The Week In Review
The stock market ended a down month on a sharply lower note. The Dow (-1.5%) and S&P 500 (-1.3%) widened their respective January losses to 3.7% and 3.1% while the Nasdaq Composite (-1.0%) lost 2.1%. Furthermore, this marked the first time since early 2012 that the market registered losses in two consecutive months.
The key indices struggled at the start after a disappointing GDP report for the fourth quarter introduced a new wrinkle into a deteriorating outlook for global growth. Overnight, Japan and the eurozone saw a slowdown in their respective inflation data while a handful of U.S. companies joined a growing chorus of names that have reduced their guidance for the first quarter. On that note, consensus Q1 earnings growth has contracted to just 0.2% from 8.6% on December 1, according to S&P Capital IQ.
Equities followed their lower open with another slip, but the S&P 500 turned around just north of the 2,000 level and spent the afternoon working back to its flat line. The rebound coincided with a Der Spiegel report indicating Germany is ready to back EUR20 billion in aid for Greece, but the package would be contingent on Greece accepting reform conditions imposed by the troika. This contrasted with earlier comments from Greek Finance Minister Yanis Varoufakis who said Greece will no longer negotiate with the troika. Furthermore, Germany's government was quick to deny the report from Der Spiegel.
The afternoon rebound also featured a surge in crude oil, which spiked to end the day higher by 8.0% at $48.17/bbl. However, crude notched its high just ahead of the 14:30 ET pit close and inched away from that level in electronic trade while the S&P 500 slumped back below its 100-day moving average (2,010) to a new low.
Nine of ten sectors registered losses while energy (+0.7%) benefitted from the spike in crude. However, today's surge was a small victory considering the sector lost 4.9% in January. Dow component Chevron (CVX 102.53, -0.47) shed 0.5% after its plans to cut capital expenditures by 13.0% overshadowed better than expected results.
Speaking of the Dow, the index stayed near the S&P 500, but a 2.8% spike in the shares of Visa (V 254.91, +6.91) masked the fact that 15 of 30 Dow members lost more than 2.0% while four of the 15 tumbled 3.0% or more. As for Visa, the payment processor spiked after beating estimates and announcing a 4:1 split, which will become effective March 19 and remove some of Visa's influence over the price-weighted index.
In other earnings of note, Amazon.com (AMZN 354.53, +42.75) soared 13.7% after beating operating income estimates and issuing cautious guidance for the first quarter. The stock helped the consumer discretionary sector (-1.1%) finish a few steps ahead of the broader market.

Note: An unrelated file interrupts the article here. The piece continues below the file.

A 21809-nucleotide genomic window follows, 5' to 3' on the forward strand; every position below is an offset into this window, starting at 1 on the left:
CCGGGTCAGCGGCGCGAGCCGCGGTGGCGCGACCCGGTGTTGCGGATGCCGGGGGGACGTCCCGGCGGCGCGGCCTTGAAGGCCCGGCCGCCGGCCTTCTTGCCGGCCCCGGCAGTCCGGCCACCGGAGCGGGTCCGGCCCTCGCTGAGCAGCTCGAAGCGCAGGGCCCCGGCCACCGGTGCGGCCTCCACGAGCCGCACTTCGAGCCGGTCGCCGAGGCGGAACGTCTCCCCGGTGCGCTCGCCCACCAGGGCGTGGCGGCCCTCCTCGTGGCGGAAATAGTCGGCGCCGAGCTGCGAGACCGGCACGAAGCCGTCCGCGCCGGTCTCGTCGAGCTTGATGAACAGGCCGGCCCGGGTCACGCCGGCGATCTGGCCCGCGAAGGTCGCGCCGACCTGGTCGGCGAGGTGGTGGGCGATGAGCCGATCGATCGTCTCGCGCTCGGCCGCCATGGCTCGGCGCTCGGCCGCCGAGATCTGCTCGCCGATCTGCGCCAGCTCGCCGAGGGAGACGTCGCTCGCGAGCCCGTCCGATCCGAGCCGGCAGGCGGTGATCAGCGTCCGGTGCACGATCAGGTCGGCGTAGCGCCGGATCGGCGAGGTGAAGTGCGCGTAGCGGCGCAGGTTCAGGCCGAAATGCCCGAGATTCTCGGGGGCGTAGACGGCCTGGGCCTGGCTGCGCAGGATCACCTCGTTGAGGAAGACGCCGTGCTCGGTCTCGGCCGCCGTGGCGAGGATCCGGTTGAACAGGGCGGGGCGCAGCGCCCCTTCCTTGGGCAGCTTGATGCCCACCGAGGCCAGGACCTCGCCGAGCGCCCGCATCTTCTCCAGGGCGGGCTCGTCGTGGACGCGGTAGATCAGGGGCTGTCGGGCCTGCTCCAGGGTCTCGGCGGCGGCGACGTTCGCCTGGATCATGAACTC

Although the market endured a whipsaw session, that was not the case with Shake Shack (SHAK 45.90, +24.90), which made its public debut today. Shares of the hamburger chain rocketed higher by 118.6% after pricing the IPO at $21.
Treasuries spiked, ending near their highs with the 10-yr yield down eight basis points at 1.67%.
Today's participation was well ahead of average with more than a billion shares changing hands at the NYSE floor.
Economic data included Q4 GDP, Employment Cost Index, Chicago PMI, and Michigan Sentiment:
According to the advance estimate, GDP increased 2.6% in Q4 2014 (Briefing.com consensus 3.2%), down from a 5.0% increase in the third quarter
Real final sales increased 1.8% in the fourth quarter after increasing 5.0% in the third quarter
Much of the GDP gain was the result of lower prices adding a boost to the "real" economy. Nominal GDP growth was anemic (2.5%), which was down by more than 50% from both second (6.8%) and third quarter (6.4%) growth levels
Consumption spending was a bright spot, increasing 4.3%, which was the largest jump since 2006
The Employment Cost index Increased 0.6% in Q4, down from a 0.7% increase in Q3 while the Briefing.com consensus expected an increase of 0.5%
Wages and salaries decelerated, up 0.5% after increasing 0.8% in Q3 2014
Benefits spending growth increased 0.6% for a second consecutive quarter
The Chicago PMI for January increased to 59.4 from 58.8 while the Briefing.com consensus expected a drop to 58.0
Production levels accelerated as the related index increased to 64.1 in January from 62.7 in December
The University of Michigan Consumer Sentiment Index was virtually unchanged in January, ticking down to 98.1 from 98.2 (Briefing.com consensus 98.2)
Lower gasoline prices and improvements in the labor market were key for overall sentiment growth in January
On Monday, December Personal Income, Personal Spending, and Core PCE Prices will be reported at 8:30 ET while the ISM Index for January and December Construction Spending will be released at 10:00 ET.
Nasdaq Composite -2.1% YTD
S&P 500 -3.1% YTD
Russell 2000 -3.4% YTD
Dow Jones Industrial Average -3.7% YTD